It’s August, and just like every year, a good third of the travelers I know are doing the classic Italy triangle: Venice, Florence and Rome.
They have plenty of company, recession notwithstanding. Italy’s three most popular cities are all singularly stunning, brimming with unrivaled art and culture — in short, this itinerary is popular for good reason.
But Venice, Florence and Rome are among Europe’s most challenging destinations. The heat, the crowds and the sheer intensity of tourism can feel daunting for even experienced travelers. Yet most on the Venice-Florence-Rome circuit are Italy novices, surveying the country’s greatest hits as an introductory trip.
With a little more information, much frustration could be avoided. So whether you’re about to embark on the Italian grand tour or just fantasizing, here are a few strategies that will make the difference between a standard vacation and a terrific, memorable one.
1. Spontaneity can be fun, but not during peak season. Minimize frustration by making reservations wherever possible: for your hotels, of course (check cancellation policies carefully), but also for restaurants and even for major sights. If you’re a free spirit, think of it as reserving options — you can always cancel, but you often can’t just walk in.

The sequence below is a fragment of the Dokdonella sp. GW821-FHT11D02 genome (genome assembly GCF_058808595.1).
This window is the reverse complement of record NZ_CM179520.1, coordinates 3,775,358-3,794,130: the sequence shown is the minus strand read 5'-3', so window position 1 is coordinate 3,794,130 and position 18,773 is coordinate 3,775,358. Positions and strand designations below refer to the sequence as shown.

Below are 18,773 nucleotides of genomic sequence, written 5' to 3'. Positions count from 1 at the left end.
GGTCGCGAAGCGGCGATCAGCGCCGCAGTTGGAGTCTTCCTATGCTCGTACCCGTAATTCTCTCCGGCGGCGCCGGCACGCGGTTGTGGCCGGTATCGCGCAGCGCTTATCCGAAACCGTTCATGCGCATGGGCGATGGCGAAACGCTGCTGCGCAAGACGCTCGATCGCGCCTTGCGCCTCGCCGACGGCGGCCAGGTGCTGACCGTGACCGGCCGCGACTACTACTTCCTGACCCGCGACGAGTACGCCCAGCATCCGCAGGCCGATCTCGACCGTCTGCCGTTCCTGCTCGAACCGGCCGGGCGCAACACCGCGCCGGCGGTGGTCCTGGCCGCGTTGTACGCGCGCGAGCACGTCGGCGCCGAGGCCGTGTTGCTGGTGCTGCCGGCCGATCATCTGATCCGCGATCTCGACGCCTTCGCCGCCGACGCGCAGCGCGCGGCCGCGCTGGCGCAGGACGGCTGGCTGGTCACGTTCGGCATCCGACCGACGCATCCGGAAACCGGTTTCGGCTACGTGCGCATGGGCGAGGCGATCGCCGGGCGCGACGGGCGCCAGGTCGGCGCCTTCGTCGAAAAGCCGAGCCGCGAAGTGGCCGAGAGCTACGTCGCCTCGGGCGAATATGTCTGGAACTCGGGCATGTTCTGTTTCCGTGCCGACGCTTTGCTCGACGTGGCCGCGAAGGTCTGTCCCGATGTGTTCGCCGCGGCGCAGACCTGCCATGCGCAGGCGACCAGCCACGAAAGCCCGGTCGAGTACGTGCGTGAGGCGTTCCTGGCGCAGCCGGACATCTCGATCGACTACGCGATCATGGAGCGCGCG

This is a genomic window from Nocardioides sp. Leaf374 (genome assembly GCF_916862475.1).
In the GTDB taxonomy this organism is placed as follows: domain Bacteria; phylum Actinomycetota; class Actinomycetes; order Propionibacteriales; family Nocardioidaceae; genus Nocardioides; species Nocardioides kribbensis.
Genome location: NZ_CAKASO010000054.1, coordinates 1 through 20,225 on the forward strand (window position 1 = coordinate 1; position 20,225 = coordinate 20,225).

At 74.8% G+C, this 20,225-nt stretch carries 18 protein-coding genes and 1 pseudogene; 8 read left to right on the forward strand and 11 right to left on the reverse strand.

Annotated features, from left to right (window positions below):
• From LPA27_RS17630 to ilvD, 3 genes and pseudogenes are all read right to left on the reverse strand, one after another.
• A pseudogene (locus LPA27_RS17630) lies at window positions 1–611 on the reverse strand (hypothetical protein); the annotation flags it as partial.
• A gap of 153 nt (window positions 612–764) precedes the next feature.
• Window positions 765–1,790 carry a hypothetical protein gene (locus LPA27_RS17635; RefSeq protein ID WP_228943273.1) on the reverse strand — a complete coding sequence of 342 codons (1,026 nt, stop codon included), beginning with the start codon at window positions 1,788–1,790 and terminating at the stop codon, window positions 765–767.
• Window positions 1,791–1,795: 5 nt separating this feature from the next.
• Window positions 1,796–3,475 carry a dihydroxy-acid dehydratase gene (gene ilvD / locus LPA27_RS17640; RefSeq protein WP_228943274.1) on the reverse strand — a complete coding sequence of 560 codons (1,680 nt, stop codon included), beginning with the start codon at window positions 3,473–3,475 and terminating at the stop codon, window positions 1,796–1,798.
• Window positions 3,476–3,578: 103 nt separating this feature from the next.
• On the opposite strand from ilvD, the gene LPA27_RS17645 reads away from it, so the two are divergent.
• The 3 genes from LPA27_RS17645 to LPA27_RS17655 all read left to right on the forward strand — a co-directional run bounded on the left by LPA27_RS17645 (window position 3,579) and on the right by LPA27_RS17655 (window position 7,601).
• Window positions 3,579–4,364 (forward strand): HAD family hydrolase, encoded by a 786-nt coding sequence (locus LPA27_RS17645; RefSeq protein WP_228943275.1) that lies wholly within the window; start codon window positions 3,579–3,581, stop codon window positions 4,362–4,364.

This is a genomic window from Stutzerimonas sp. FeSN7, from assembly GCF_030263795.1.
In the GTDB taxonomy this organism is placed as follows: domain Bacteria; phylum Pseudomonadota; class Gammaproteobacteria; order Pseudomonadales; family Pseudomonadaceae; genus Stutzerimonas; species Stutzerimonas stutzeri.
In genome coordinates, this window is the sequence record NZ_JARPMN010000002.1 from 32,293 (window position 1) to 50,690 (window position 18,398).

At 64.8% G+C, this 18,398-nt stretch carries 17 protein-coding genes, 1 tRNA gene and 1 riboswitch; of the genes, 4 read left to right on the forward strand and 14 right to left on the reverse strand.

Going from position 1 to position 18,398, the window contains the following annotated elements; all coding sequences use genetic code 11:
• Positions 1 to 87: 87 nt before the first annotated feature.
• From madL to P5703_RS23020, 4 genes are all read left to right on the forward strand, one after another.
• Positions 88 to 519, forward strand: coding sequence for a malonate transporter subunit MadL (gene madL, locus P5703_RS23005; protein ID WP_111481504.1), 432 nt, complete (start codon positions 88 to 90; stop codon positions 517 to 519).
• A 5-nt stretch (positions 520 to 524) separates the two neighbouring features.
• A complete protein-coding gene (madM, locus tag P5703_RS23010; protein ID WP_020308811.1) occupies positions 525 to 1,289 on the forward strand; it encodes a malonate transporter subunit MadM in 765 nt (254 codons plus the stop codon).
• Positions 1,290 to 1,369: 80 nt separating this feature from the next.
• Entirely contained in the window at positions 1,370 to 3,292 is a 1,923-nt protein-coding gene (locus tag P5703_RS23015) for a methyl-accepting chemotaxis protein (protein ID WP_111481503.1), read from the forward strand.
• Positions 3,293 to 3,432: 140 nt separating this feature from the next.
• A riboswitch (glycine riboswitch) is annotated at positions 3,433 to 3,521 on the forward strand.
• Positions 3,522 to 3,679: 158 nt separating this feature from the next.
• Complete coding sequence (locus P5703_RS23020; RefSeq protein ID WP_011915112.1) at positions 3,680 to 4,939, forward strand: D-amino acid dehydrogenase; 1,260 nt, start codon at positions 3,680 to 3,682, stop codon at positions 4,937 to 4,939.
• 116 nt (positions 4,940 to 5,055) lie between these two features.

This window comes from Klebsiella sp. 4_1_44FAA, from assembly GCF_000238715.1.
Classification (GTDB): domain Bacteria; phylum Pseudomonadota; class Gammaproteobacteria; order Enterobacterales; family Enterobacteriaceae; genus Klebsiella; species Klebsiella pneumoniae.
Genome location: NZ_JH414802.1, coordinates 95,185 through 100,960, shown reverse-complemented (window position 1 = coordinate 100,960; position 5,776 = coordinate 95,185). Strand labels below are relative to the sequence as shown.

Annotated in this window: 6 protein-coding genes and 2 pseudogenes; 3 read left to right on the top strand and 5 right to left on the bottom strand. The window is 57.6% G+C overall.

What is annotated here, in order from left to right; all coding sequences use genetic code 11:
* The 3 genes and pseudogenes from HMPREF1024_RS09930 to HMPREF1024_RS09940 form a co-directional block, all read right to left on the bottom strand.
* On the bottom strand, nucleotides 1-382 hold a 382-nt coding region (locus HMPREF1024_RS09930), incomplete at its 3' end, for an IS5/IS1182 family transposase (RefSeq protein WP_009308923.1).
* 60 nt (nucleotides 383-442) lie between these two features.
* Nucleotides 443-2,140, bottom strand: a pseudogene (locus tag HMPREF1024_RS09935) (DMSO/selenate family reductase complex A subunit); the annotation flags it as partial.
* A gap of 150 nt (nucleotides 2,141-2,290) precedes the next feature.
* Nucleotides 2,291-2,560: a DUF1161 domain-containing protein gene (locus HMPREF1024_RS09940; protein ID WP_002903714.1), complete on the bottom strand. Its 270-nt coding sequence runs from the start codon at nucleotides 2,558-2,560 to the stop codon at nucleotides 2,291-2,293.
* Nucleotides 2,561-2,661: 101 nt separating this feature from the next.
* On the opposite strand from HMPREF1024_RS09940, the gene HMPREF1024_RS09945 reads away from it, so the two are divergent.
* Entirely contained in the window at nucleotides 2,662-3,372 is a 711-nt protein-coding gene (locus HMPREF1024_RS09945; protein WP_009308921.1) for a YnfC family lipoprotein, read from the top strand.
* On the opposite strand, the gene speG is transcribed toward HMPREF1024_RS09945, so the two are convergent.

Major Italian museums like Florence’s Uffizi increasingly offer reservations for a timed entry, allowing visitors to skip lines and save time. In some cases, a reservation is crucial: Rome’s beloved Galleria Borghese, for instance, is generally booked solid and won’t accept walk-ins. Call or e-mail ahead, and if you can’t get through, try dropping by in person to make a reservation.
New Yorkers, accustomed to the no-reservations vibe and flexible culture of our trendy local bistros, often don’t anticipate the ubiquity of restaurant reservations in much of southern Europe. If you’ve read about a particular café or a kosher restaurant that sounds interesting, call ahead to reserve, even if it seems like a casual place. And don’t be offended if a maitre’d curtly tells you “We’re full” in what looks like a half-empty restaurant at 4 p.m.; locals know the system and plan their outings accordingly.